Over the years though, more and more Indian picture books have begun peeking out of shelves in stores. About a year and a half back, I was directed by a friend (thanks, Arthy!) to Saraswathy Rajagopalan, the editor at Tumbi Books, Kerala, who was coming out with original, Indian picture books. Luckily for me, she liked this long story-poem of mine, and felt it would make a nice read. They got one of my favourite children's illustrators, Anitha Balachandran, to draw it. The book – which was expected to come out in September – suddenly turned up today!

We opened it excitedly, and as usual, Anitha's done a wonderful job. She's captured the spirit - the fun, the mischief - of the poem so well, it's amazing. It's like she was sitting next to me while I was writing the poem, chortling with me and planning what all she could draw in. Which never happened of course - we've never met or even mailed - so well, hats off to her! She's drawn in details I’d never thought of, adding a whole new layer to the text. I also personally like the way she brings in real things - tiny details, like a stamp or a bit of a newspaper - to give the page a lovely, slightly scratchy and tactile quality.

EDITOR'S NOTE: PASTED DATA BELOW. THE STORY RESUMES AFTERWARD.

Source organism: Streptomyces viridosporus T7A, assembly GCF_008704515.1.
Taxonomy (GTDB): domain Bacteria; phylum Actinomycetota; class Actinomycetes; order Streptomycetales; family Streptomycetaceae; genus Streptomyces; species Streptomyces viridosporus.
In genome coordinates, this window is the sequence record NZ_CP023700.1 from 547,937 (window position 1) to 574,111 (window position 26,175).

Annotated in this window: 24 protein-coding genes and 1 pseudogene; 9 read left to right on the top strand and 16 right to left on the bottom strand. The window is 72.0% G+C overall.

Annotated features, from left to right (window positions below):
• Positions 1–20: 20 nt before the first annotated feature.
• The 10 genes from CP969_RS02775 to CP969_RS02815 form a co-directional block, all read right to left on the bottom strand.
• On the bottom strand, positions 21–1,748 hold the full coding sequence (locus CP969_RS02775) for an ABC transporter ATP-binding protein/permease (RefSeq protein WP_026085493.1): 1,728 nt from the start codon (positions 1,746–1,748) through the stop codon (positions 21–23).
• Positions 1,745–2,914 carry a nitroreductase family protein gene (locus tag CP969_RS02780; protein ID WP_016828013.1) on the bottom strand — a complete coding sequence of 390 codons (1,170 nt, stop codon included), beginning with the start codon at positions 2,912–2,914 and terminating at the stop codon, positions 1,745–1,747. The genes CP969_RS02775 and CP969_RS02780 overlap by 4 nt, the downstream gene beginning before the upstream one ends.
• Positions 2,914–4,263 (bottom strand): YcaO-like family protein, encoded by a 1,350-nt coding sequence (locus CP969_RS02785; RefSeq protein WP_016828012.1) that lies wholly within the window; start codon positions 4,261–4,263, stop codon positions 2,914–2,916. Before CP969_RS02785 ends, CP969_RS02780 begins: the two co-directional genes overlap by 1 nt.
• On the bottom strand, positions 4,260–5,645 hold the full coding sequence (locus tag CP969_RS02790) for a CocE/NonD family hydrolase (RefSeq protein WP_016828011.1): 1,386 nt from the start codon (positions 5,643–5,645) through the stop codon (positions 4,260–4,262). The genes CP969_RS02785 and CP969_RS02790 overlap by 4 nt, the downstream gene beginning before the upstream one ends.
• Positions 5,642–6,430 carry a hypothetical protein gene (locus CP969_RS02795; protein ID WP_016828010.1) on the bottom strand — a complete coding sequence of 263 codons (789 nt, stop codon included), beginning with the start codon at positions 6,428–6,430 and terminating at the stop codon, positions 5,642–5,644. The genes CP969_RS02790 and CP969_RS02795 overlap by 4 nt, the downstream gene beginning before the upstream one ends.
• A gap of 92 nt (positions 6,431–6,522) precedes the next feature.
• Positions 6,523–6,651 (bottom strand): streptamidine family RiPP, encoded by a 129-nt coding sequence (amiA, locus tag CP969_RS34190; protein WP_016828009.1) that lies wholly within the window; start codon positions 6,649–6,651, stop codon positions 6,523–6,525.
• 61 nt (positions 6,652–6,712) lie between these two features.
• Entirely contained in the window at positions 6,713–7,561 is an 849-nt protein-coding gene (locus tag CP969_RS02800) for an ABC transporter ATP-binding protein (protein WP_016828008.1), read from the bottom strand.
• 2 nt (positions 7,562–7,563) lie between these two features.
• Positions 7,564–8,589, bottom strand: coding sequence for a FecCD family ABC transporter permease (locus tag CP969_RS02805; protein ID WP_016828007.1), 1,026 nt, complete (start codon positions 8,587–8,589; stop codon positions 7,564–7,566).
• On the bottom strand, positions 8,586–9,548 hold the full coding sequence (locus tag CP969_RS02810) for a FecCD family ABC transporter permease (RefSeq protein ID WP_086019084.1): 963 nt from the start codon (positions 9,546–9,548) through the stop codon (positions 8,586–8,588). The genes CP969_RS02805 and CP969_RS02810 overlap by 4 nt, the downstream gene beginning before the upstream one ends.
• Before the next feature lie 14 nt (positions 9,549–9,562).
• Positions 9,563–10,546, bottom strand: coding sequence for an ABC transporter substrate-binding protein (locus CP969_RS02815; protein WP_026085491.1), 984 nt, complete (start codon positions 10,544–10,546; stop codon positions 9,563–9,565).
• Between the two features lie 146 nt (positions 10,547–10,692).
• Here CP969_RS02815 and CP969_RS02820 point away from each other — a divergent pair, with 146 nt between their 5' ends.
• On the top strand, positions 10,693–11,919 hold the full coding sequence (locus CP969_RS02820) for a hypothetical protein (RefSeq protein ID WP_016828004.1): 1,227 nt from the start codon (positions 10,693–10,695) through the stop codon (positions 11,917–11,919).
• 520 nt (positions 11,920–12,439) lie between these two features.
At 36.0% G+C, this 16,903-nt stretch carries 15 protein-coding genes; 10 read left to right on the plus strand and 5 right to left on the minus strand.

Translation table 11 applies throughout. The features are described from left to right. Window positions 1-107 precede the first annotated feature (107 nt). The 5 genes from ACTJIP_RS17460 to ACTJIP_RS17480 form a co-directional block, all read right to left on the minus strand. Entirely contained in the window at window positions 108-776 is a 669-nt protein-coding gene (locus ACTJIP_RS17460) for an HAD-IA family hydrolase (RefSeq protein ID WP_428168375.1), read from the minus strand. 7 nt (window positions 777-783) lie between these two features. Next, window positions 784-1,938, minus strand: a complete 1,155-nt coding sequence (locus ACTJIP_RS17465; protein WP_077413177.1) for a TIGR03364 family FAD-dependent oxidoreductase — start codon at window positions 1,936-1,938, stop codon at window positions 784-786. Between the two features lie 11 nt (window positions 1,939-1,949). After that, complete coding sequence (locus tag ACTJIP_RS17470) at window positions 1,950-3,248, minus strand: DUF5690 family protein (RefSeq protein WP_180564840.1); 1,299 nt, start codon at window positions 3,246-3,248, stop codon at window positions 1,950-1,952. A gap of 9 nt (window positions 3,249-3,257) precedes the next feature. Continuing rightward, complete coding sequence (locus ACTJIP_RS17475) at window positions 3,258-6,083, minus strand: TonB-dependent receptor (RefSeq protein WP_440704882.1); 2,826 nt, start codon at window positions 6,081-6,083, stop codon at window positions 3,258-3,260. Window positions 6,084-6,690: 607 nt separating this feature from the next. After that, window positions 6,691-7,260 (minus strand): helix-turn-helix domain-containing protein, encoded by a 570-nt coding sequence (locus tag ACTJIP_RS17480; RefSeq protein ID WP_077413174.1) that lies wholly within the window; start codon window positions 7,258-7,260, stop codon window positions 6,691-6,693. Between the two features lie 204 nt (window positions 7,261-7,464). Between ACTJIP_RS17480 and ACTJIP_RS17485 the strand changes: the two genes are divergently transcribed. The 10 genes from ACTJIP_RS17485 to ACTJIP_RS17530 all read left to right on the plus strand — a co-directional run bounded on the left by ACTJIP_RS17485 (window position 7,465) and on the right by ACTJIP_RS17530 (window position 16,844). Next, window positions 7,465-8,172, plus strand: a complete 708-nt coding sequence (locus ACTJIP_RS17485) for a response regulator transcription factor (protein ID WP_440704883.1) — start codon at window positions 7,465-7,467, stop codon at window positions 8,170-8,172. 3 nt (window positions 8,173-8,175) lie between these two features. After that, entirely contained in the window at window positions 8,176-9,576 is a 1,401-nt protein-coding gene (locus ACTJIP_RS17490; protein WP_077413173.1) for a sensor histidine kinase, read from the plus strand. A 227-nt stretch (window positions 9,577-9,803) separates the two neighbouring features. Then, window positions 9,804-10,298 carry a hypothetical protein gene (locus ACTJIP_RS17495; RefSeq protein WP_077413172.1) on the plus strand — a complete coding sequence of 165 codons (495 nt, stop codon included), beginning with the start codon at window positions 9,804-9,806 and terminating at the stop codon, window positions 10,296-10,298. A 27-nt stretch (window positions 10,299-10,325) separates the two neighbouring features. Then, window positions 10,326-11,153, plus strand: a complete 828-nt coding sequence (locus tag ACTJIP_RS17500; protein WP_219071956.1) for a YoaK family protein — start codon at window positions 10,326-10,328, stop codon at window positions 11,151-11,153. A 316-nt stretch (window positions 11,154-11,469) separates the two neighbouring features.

The story itself was inspired by N, who becomes Nonie in the poem. Nonie refuses to sleep - she plays, runs and generally never tires. But her parents are exhausted. So mum sends for a magical cousin, who arrives in a swish of beads, colours and baggage which leaps and moves with life. She hints at flying on a broom, and whips out a snake - Somu - to measure Nonie for a magical quilt. As a poem it's great fun, and thanks to Anitha, it's now visually magical too!

Sorry if I sound a bit breathless - apart from the fact that the book's looking lovely, for me the fact that my mad dream of doing a picture book has come true is a bit overwhelming.

Tumbi Books are available in most bookstores, I think, and if you don't find the book the first time, do make a request for it with the sales staff. It might make them want to procure the books!

Friday, July 03, 2009

Gimme hope, Liberhan, gimme hope!

It’s strange that my memories of the years leading up to Dec 6, 1992 and the bloodbath that followed have sort of frozen into one sharp image which in itself isn’t particularly remarkable. We lived in a primarily upper class unstatedly Hindu locality, but of course, had secular thoughts and beliefs, which were slowly, slowly being questioned on a daily basis in the papers and in the news.